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Herald readers opt for Eden Park
Wednesday November 22, 2006
By Mathew Dearnaley and Wayne Thompson

Eden Park is the preferred World Rugby Cup stadium choice of Herald readers.

That is clear from a breakdown of emails received by the newspaper in response to questions about readers' choice of arena to host the 2011 cup final.

A total of 12,606 emails were sent to the Herald by last Saturday morning.

Of these 29.67 per cent opted for the waterfront.

Those who replied No to the waterfront were then asked what they preferred.

Analysed as a percentage of the total, the breakdown reveals that 39.5 per cent preferred Eden Park as their stadium of choice.

A further 25.4 per cent backed North Harbour Stadium at Albany. Readers were less enthusiastic about the World Cup venue slipping southward to Christchurch's Jade Stadium. This was supported by 3.8 per cent while 2.5 per cent opted for no stadium at all.

Yesterday the overall count of readers' emails stood at 11,065 readers saying No to a waterfront stadium and 4786 saying Yes.

North Shore Mayor George Wood was delighted if somewhat surprised that his city's stadium ranked closely behind the waterfront option in the minds of Herald readers.

He said last night that it vindicated his view that North Harbour Stadium was the logical platform to build on if New Zealand is to be ready in good time to host the cup.

It showed how short-sighted he believed the Government was in giving Aucklanders a stark choice between two unreliable alternatives, the waterfront and Eden Park.

Timing and space problems would not be a problem at the northern stadium, which has fewer than 20,000 seats but is on a 28ha site with plenty of room to grow.

Mr Wood said that North Shore people had felt unfairly left out of a debate of critical importance to the region. "We feel shut out."

But he believed the pendulum may be swinging closer to them, and hoped to garner support from Auckland City Council members at a presentation his team had been invited to make on Thursday afternoon, before that city's stadium vote in the evening.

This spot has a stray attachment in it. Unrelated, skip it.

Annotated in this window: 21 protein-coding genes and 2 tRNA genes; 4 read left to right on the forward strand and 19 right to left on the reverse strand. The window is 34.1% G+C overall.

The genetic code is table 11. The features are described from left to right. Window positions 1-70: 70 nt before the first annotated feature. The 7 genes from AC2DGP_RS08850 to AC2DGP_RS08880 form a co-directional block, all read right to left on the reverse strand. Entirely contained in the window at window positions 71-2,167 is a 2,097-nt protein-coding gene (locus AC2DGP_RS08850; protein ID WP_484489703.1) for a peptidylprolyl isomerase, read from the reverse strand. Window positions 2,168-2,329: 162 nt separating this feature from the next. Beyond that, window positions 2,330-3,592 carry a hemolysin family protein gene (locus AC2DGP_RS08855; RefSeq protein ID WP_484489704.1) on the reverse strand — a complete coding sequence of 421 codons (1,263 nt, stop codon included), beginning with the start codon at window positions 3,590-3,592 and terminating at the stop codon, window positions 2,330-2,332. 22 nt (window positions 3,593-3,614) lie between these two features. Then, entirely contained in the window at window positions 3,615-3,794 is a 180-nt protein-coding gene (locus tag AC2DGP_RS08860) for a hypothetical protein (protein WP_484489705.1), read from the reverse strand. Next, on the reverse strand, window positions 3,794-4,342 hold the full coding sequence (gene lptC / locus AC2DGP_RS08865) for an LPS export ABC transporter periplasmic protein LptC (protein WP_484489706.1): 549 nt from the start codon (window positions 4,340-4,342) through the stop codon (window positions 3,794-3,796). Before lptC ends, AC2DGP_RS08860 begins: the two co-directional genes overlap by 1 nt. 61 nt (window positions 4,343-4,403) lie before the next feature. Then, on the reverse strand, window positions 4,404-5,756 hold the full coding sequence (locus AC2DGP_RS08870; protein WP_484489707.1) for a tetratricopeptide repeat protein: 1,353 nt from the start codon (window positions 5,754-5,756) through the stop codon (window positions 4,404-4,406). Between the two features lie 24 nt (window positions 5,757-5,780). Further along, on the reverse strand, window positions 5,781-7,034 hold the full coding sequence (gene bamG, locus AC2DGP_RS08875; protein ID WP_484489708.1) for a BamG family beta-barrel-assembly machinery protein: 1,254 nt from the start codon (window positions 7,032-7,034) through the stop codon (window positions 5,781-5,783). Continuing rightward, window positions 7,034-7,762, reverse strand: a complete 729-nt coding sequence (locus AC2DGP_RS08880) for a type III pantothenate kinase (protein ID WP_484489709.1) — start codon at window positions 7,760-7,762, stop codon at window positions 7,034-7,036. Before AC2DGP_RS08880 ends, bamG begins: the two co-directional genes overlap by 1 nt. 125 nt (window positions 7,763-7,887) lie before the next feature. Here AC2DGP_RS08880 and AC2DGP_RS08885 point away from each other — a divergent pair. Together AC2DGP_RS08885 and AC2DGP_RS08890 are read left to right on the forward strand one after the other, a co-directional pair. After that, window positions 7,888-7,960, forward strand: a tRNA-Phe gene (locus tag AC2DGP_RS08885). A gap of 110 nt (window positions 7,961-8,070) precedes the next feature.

Mr Wood said North Harbour, which would be available for redevelopment debt-free after a $30 million loan his council had agreed to take over from its trust board, had consent to expand to 45,000 seats and he foresaw no difficulties in pushing that to the 60,000-seat capacity required for the final.

It would have little difficulty meeting noise and other requirements and he believed the Northern Busway, due to open at the end of next year, would be able to funnel 20,000 spectators an hour into the vicinity of the stadium.

In a separate poll, the Newmarket Business Association says that out of 400 members 53.4 per cent said they preferred Eden Park and 46.6 per cent said the waterfront.

The waterfront option was perceived by 61.3 per cent as the best for their business, with 38.7 per cent backing Eden Park.

Architects oppose waterfront

Auckland's architects - a community priding itself on no shortage of vision - appear more vehemently opposed to a waterfront stadium than even Herald readers.

The Institute of Architects' Auckland branch says that of 264 members who responded to a snap three-day email poll, 74 per cent believed a 37m-high stadium had no place on the region's waterfront.

Asked about building the stadium on the Government-preferred site across Captain Cook and Marsden wharves, just 21 per cent were in favour.

When asked if they supported the redevelopment of Eden Park, they were more evenly split, with 41 per cent backing that option and 39 per cent opposed.

The remaining 20 per cent were undecided.

Institute branch immediate past chairman Kerry Avery said the strongest message from the survey was that any decision must be made on the basis of independent urban-design analysis.

Factors to be considered included crowd travel expectation, the effect on wind patterns at street level, the visual impact from multiple viewpoints, noise and light intrusion on neighbours and complementary uses to ensure high public activity at all times around the stadium - even when it is unoccupied.